Hyde Park's Marriott?


At a meeting this past Monday more than 200 community members heard the University’s plan for a combined Marriott Hotel and Fairfield Inn and Suites to replace the vacant Doctor's Hospital. Fifth Ward Alderman Leslie Hairston and University Vice President of Community and Government Affairs Hank Webber hosted the meeting, which featured speakers from the University Medical Center, proposed hotel operator White Lodging Services, and architecture firm HOK.

Harvey Golomb, chief medical officer of the U of C Medical Center, explained that the need for a local hotel stemmed largely from the center's prominence. Noting that the medical center has once again been ranked one of the nation's best, Golomb said that families “who come from 50 foreign countries and all 50 states . . . need a place to sleep while their loved ones are getting treatment at the hospital.”

Architect Todd Halamka reviewed plans for the building at 58th Street and Stony Island Avenue, which will have 380 rooms—250 units in the Marriott and 130 units in the Fairfield Inn and Suites. Amenities include a ballroom, conference rooms, gym, pool, coffee shop, and two restaurants. The current design proposes 15 stories, but the figure may change.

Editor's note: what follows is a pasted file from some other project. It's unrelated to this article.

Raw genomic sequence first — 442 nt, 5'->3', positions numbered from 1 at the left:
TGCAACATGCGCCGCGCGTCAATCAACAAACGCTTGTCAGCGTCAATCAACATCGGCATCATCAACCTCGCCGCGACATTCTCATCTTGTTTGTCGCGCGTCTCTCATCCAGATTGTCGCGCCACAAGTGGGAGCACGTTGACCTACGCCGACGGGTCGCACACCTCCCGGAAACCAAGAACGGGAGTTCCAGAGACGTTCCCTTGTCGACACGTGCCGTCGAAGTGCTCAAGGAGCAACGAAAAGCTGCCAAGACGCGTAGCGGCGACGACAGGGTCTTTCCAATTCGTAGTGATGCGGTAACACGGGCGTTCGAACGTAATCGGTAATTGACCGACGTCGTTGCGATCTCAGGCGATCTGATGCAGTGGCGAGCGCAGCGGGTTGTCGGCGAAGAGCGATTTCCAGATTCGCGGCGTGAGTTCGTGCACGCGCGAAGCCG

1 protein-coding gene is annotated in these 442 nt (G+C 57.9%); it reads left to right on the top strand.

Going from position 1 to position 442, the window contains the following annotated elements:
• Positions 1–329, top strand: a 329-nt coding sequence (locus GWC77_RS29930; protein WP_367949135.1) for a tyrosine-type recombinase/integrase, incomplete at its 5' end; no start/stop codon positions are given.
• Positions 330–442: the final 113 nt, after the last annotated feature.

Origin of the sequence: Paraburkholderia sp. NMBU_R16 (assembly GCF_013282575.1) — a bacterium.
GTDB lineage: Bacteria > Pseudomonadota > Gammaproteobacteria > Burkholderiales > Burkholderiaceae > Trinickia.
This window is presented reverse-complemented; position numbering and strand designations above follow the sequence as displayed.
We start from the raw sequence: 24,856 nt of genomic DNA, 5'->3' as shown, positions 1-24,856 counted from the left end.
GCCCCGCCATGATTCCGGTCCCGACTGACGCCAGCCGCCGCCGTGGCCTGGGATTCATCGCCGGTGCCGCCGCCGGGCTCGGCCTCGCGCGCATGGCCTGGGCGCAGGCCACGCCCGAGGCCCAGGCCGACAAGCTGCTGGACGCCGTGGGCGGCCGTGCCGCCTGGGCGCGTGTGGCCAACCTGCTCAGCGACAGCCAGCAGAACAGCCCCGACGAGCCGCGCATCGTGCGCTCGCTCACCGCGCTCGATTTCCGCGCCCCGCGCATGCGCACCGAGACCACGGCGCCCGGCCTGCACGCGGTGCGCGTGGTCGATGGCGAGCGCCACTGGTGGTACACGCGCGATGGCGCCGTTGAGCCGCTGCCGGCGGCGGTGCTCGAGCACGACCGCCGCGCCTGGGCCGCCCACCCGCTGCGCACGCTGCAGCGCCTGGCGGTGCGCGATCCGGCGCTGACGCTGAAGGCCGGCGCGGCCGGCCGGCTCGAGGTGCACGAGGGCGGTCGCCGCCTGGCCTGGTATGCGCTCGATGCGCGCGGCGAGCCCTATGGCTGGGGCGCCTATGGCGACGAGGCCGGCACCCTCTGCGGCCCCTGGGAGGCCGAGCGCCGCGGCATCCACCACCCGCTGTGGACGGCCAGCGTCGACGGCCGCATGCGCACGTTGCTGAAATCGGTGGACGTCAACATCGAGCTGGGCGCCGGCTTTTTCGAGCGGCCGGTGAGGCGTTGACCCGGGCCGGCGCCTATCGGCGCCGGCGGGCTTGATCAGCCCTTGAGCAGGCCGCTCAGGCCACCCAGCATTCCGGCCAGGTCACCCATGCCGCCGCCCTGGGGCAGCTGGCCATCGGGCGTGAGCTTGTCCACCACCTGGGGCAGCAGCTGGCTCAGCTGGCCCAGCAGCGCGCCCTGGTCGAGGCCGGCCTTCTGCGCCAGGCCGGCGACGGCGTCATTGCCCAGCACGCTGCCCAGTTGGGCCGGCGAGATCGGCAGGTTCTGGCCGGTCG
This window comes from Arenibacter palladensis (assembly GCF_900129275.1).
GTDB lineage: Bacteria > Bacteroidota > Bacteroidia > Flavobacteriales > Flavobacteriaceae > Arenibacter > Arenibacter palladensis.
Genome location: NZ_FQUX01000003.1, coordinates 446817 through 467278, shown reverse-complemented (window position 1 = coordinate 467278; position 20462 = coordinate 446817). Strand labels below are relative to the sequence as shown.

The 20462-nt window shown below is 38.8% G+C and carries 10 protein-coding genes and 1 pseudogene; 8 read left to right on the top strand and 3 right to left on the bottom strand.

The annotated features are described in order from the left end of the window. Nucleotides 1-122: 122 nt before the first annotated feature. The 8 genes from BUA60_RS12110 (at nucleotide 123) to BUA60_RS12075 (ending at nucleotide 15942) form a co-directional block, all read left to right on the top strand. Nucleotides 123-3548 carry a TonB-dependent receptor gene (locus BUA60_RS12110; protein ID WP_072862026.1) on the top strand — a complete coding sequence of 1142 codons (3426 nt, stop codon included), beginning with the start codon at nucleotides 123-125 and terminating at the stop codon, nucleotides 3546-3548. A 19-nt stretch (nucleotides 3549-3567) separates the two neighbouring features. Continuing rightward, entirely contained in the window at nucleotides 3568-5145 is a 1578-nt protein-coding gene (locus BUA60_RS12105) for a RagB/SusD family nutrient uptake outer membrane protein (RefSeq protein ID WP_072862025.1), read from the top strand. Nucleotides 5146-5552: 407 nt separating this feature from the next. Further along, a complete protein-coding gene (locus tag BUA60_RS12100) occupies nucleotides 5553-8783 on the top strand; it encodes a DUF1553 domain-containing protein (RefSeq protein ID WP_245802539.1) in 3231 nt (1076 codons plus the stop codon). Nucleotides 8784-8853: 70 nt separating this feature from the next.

Acrimony was largely absent from the question-and-answer session, though many attendees were wary of the University’s plan. Jonathan Fine, president of Preservation Chicago, a nonprofit organization committed to protecting historic buildings, said that although he was not against development and improvement, he was against what he saw as this plan’s “disrespect.” Criticizing panel members for “presenting a precast concrete replacement” for the Doctor’s Hospital, built by the Chicago firm Schmidt, Garden, and Martin, Fine urged the decision makers to consider the firm's historical importance and “the waste of taking a perfectly good building and dumping it into a landfill.” Other attendees questioned White Lodging Services representative Scott Travis on the hotel operator's employment practices. One Chicago hotel worker urged the audience to fight for union labor at the new hotel.

Ethan Frenchman, '08

Photos: HOK architect Todd Halamka discusses the proposed construction; the panel fields questions from local residents.

July 27, 2007